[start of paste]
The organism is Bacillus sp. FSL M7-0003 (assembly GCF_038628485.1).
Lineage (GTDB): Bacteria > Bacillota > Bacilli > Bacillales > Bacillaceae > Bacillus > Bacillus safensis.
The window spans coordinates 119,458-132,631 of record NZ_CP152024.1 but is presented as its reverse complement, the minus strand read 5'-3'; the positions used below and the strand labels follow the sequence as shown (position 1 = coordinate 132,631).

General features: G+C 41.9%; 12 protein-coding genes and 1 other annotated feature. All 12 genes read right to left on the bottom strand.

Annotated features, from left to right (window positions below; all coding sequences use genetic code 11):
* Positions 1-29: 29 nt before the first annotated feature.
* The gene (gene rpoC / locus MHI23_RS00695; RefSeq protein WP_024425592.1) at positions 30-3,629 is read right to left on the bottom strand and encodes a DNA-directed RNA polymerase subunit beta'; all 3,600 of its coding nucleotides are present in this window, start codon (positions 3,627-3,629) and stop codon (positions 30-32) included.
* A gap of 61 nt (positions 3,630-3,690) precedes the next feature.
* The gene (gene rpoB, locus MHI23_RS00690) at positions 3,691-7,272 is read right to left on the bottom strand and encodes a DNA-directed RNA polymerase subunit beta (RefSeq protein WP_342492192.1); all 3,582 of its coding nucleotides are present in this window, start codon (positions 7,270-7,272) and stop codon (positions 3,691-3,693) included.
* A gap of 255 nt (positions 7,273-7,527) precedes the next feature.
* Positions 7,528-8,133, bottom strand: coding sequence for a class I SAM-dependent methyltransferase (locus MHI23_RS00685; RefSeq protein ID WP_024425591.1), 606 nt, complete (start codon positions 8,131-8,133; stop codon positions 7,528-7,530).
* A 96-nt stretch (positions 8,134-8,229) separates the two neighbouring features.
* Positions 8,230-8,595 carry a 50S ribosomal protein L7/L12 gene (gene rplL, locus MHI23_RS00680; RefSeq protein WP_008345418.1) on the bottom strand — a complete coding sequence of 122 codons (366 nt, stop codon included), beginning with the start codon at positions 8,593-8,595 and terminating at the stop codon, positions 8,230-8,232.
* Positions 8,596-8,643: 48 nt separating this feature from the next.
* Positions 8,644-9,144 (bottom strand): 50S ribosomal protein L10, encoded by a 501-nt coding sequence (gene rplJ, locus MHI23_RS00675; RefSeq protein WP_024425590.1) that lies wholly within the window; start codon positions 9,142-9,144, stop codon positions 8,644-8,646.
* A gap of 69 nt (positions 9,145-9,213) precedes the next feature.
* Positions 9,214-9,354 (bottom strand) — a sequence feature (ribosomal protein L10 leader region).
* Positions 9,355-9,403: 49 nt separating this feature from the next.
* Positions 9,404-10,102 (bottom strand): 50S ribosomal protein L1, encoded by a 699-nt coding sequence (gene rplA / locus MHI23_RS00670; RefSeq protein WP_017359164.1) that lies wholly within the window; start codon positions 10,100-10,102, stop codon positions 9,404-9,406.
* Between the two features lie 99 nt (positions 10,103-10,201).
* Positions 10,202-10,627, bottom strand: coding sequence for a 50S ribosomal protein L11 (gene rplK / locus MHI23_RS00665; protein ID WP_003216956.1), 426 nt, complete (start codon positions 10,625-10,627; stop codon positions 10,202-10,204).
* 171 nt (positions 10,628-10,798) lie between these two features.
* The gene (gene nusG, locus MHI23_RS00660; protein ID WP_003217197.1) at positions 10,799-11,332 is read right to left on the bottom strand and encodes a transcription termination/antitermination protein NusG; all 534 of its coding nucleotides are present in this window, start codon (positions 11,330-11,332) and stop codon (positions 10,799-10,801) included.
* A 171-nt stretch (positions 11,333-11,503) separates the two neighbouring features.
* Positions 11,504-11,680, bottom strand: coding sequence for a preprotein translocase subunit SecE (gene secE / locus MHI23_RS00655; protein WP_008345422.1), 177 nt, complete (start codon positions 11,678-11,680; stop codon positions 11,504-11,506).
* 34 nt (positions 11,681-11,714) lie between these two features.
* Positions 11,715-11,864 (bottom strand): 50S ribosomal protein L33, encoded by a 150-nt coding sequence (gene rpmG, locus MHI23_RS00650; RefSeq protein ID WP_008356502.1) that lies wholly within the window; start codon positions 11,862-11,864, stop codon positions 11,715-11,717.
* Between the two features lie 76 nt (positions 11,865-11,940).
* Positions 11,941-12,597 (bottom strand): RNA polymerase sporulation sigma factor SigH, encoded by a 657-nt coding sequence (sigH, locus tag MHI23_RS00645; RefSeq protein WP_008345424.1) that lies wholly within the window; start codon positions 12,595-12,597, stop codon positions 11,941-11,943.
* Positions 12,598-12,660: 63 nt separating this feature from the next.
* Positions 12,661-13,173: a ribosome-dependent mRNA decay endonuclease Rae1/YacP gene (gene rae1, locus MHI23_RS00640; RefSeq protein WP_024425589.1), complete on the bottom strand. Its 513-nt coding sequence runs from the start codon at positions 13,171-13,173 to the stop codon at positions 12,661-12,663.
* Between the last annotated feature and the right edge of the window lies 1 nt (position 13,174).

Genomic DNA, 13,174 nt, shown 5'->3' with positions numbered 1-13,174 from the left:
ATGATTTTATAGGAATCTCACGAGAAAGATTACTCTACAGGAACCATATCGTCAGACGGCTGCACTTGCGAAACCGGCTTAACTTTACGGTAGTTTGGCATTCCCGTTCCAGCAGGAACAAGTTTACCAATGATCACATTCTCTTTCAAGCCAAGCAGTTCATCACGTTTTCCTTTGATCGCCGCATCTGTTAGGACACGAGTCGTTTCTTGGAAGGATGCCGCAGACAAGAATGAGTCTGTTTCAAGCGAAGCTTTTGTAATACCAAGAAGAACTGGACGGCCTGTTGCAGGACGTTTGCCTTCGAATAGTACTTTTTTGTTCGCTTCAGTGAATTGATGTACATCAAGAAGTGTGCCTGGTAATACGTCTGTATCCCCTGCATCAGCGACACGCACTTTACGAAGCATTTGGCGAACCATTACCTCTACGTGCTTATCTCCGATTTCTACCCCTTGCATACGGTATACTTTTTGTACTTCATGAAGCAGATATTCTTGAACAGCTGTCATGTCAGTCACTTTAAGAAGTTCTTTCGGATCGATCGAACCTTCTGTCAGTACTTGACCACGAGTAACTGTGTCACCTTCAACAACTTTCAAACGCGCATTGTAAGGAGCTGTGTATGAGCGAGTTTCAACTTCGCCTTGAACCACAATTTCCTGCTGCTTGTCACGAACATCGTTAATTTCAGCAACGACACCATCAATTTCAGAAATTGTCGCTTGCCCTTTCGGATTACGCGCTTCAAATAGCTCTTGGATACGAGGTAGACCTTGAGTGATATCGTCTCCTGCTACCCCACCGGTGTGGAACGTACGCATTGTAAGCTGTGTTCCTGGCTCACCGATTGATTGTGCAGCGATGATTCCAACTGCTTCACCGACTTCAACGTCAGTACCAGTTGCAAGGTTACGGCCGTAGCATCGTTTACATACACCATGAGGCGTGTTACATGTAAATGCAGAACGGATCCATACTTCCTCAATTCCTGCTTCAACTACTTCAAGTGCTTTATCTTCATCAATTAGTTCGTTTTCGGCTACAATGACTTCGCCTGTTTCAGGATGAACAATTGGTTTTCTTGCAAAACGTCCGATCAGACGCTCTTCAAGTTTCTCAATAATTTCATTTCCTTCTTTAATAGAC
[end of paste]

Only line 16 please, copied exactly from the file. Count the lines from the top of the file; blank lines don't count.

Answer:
* A gap of 69 nt (positions 9,145-9,213) precedes the next feature.